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I'm trying to do a survival analysis using a mixed-effects cox proportional hazards model in R with coxme. My data is - actually - fairly simple. I followed the survival of insect that were kept in groups and exposed to 2 different chemical treatments (A,B) + their combination (A+B), as well as a control (10 groups per treatment). I include the groups as random term and would like to investigate the effects of my chemicals on survival.

I fitted the following model:

fit <- coxme(surv(days.survived, status) ~ A * B + (1|group), data = mydata)

I then tried to check whether the proportional hazards assumption is met, and wanted to use the function cox.zph(), which should actually work. See e.g. this question: coxme proportional hazard assumption

ph.test <- cox.zph(fit)

Unfortunately, this does not work, since R just produces a fatal error and the session is aborted. I have updated all packages just recently and it doesn't help. Out of curiosity, I removed the random term "group" and run the cox.zph again. The results showed, that for one chemical, the proportional hazards assumption is not met. I guess, however, that this result is not really reliable without the random term.

Another thing I tried is using a frailty model with coxph instead (as suggested also in the above answer):

fit2 <- coxph(Surv(days.survived,status) ~ A * B + frailty(group), data = mydata)

and then test.ph2 <- cox.zph(fit2)

The frailty model itself seems to work, but gives me a warning message saying In coxpenal.fit(X, Y, istrat, offset, init = init, control, weights = weights, : Inner loop failed to coverge for iterations 2 4

The cox.zph(fit2) does not work. It gives an error imatr[kk, kk] : subscript out of bounds

Does anyone have an idea what could be the problem here? I'm really desperate and I think it can't be that difficult, since my data is not really complex at all... It just contains the number of days that each individual insect survived, the event status (1 = censored, 2 = dead), the treatment and the group. No covariates, no NAs.

Thank you very much in advance for your help.

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  • $\begingroup$ Sounds like the mixed-effect models (whether with coxme or frailty term) isn't fitting properly. Two questions. First, do you have 40 separate groups and 40 separate values of group? Second, do you care about the variance among groups, or are you just trying to account for potential within-group correlations in event times? $\endgroup$
    – EdM
    Jun 4, 2021 at 15:20
  • $\begingroup$ Dear Ed, thanks for your time. My model contains 40 separate groups (10 groups per treatment) and each group has between 30-50 individual values (individual insects with their survival time). At the end of the experiment, almost all individuals were dead, only very few (~ < 10%) were still alive. I do not per se care about the variance, but have to account for it in the model, since there are apparently some position effects. $\endgroup$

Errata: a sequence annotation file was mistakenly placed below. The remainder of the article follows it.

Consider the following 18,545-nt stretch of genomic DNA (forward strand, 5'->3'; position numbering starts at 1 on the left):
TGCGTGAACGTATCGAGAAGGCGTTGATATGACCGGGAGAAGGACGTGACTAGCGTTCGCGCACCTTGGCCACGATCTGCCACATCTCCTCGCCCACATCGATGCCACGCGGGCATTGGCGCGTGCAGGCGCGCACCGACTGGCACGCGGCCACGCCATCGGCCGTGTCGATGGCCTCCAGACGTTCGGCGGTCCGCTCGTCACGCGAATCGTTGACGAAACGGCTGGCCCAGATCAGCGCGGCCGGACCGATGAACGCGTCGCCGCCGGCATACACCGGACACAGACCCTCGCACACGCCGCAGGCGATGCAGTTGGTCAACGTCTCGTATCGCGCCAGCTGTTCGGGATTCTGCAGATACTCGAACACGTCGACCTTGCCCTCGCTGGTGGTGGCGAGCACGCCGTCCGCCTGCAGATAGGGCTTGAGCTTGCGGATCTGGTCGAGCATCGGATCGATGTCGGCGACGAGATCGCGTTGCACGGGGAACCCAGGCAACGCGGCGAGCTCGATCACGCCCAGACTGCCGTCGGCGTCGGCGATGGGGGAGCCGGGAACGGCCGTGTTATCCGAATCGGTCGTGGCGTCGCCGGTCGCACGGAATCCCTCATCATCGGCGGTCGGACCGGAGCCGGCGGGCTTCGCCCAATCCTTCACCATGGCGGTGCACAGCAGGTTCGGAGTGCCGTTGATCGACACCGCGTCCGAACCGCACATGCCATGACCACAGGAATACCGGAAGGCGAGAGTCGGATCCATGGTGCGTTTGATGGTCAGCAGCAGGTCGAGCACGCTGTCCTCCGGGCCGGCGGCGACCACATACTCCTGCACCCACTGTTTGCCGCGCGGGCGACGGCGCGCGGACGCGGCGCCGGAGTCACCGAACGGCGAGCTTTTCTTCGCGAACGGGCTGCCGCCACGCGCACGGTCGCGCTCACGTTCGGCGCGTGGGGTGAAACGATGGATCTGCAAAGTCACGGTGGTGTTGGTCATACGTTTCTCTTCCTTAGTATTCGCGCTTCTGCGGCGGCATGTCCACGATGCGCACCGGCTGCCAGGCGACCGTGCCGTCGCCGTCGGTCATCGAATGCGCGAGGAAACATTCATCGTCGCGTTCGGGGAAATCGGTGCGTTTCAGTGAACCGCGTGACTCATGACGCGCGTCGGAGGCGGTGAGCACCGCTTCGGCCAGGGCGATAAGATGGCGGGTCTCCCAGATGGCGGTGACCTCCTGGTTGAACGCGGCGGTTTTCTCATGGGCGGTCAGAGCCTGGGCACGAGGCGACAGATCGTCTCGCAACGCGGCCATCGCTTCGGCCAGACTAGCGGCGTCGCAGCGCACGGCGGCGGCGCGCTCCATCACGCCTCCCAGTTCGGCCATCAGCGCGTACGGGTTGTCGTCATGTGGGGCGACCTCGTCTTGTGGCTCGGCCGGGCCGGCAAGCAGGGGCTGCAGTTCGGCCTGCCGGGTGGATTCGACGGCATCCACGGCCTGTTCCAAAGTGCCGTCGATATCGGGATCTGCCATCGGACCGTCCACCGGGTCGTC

– Asuka
    Jun 7, 2021 at 6:28

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One possibility is that the random-effect variance is close to 0. That can lead to problems with convergence during the maximum-likelihood fitting.

If the random-effect variance isn't itself of interest and all you need to do is to account for within-group correlations of event probabilities, you could use a cluster() term for groups instead of a frailty() term or a mixed-effect model. A cluster() term adjusts the covariance matrix of coefficients in the fixed-effect model for those correlations similarly to generalized estimating equations, while frailty() and mixed modeling use maximum (partial) likelihood. This page is an introduction to these different approaches. I suspect that going to a cluster() term will solve your problem.

Two more things.

First, if you actually have "position effects," as you say in a comment, neither a random-effect model nor a cluster term might be adequate. Those account for random differences among groups, with correlations among group members. You might need to model the "position" directly in some way if the position/treatment assignment combinations aren't adequately random. You'll have to apply your knowledge of the subject matter and your experimental setup to evaluate that.

Finally, with a large study it's possible to find a statistically significant violation of proportional hazards (PH) that isn't large enough to have practical significance. That could be the case with the 1500 or so events that you evidently have in your study. Checking for PH is important, but evaluate the magnitude of any violation thoughtfully.

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  • $\begingroup$ I will look into your suggestion about the cluster(), thank you! In my case, the position/treatment combinations are randomized, so a mixed-model should be appropriate. Also, I also found a way in which I can check for proportional hazards via cox.zph() without my R crashing: I coded my random term as numeric instead of as factor and suddenly it works without a problem. The model output is otherwise the same, and no violation of prop. hazards is shown. I have, honestly, no idea why this works, and have never encountered advice to code random terms as numeric in cox models, but am happy now! $\endgroup$
    – Asuka
    Jun 9, 2021 at 7:27

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